B. One day was for finding the Kohen Gadol's seal on the container. Nobody had ever seen an oil container with such a seal before. It was clearly a sign from God.<18>

C. The Mishkan (Tabernacle) had been finished in the month of Kislev but its eight-day dedication didn't take place until until Nissan. To make it up to Kislev, God arranged for an eight-day dedication of the Beit HaMikdash to take place in Kislev.<19>


A. They made wicks that were only one-eighth the usual thickness, and yet the oil burned as bright as usual.<20>

B. One day was for the Kohen Gadol having hidden a sealed container of oil. He must have had faith that the Jews would ultimately return to the Beit HaMikdash. The lesson is that miracles can and should be planned.<21>

C. Antiochus had banned brit milah, which takes place when a baby is eight days old. To remember this, Chanukah is eight days long.<22>


A. The container had enough oil for only one of the Menorah's cups on one day, but it filled all seven cups that day (and the later days as well).<23>

B. One day was for the Chashmonaim having searched for the pure oil. All the odds were against it, but they trusted that they would find it. The lesson is that to find miracles, you need the faith to look for them.<24>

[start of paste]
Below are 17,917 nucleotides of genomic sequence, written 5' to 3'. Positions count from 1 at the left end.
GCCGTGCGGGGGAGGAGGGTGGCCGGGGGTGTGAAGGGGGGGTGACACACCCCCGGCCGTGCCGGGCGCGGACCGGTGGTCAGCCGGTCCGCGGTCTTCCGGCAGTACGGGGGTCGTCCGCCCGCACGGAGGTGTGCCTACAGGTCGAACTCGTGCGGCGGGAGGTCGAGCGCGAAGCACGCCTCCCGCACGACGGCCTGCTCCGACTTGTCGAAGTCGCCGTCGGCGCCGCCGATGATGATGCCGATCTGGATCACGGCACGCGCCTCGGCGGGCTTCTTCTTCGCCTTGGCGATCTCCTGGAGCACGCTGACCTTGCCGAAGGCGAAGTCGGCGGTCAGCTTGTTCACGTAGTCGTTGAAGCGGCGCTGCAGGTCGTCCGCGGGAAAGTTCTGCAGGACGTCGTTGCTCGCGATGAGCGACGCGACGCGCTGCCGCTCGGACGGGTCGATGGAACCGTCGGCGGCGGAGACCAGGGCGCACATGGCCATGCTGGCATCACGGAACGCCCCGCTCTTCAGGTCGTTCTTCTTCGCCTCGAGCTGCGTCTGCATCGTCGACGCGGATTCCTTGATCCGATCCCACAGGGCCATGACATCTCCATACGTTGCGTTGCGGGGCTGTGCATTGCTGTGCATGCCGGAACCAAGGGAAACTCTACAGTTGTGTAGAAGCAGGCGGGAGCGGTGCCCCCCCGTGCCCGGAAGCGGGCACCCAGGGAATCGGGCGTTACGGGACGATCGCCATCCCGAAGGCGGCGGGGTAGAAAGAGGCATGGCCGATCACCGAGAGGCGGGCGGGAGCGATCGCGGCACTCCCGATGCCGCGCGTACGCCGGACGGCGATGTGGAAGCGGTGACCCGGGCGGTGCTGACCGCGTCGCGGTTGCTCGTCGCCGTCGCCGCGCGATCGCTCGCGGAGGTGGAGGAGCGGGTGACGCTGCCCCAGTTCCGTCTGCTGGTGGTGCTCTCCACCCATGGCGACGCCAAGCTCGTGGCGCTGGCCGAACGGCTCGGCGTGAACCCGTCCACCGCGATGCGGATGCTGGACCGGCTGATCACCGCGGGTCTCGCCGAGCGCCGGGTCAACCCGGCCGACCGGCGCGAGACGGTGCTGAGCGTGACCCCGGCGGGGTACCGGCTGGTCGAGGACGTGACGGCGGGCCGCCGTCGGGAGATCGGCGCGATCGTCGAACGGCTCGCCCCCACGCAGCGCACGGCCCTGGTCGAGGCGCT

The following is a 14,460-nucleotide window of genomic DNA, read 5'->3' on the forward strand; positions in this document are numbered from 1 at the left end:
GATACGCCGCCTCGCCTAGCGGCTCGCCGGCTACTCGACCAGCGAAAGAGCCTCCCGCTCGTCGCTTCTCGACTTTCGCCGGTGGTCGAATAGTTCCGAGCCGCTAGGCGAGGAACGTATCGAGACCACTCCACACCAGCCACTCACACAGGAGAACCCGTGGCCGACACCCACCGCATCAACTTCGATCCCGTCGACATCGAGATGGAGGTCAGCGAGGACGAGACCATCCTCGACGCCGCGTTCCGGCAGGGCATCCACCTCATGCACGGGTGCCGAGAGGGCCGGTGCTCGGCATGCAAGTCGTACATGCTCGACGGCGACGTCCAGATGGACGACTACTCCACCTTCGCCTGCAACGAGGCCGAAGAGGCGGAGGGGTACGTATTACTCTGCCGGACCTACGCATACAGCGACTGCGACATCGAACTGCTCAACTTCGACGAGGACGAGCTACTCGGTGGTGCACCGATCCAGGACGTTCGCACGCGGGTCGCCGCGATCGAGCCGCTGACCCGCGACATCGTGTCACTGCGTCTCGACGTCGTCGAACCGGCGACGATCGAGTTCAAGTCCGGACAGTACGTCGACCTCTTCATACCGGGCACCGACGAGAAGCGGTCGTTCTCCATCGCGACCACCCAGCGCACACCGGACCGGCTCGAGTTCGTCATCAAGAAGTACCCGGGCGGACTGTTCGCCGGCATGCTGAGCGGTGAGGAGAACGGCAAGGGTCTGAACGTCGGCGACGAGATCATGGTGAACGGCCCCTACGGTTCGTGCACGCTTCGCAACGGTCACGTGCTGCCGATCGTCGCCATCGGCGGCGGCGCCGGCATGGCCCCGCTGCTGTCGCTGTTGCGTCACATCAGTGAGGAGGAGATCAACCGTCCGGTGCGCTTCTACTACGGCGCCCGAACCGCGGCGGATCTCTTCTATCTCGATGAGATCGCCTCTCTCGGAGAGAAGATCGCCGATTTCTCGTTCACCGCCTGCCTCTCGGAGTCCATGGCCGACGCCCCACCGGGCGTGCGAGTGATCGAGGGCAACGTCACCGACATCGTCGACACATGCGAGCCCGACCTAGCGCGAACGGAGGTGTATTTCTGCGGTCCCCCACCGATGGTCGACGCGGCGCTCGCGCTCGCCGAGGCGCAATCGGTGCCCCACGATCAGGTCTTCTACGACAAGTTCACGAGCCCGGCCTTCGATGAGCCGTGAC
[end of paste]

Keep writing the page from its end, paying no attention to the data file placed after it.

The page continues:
C. Chana and her seven sons were martyred by Antiochus for following the Torah. In the memory of the eight of them, Chanukah is eight days long.<25>


A. The oil became stronger (or increased in quality), so it burned eight times slower than usual.<26>

B. One day was for the miracle of the survival of the Jewish people. Like the container of oil, it looks like it will never survive. Against all odds, it goes on and on – because it's pure.<27>

C. Chanukah should have been seven days. But then we would be lighting seven-branched menorahs, violating the prohibition of making a replica of the seven-branched Menorah (Rosh Hashanah 24a). To avoid that, Chanukah is eight days.<28>

We have now seen 24 answers to what has been called "the most famous (Torah) question of all time."<29> Maybe you can come up with an answer of your own. Happy Chanukah!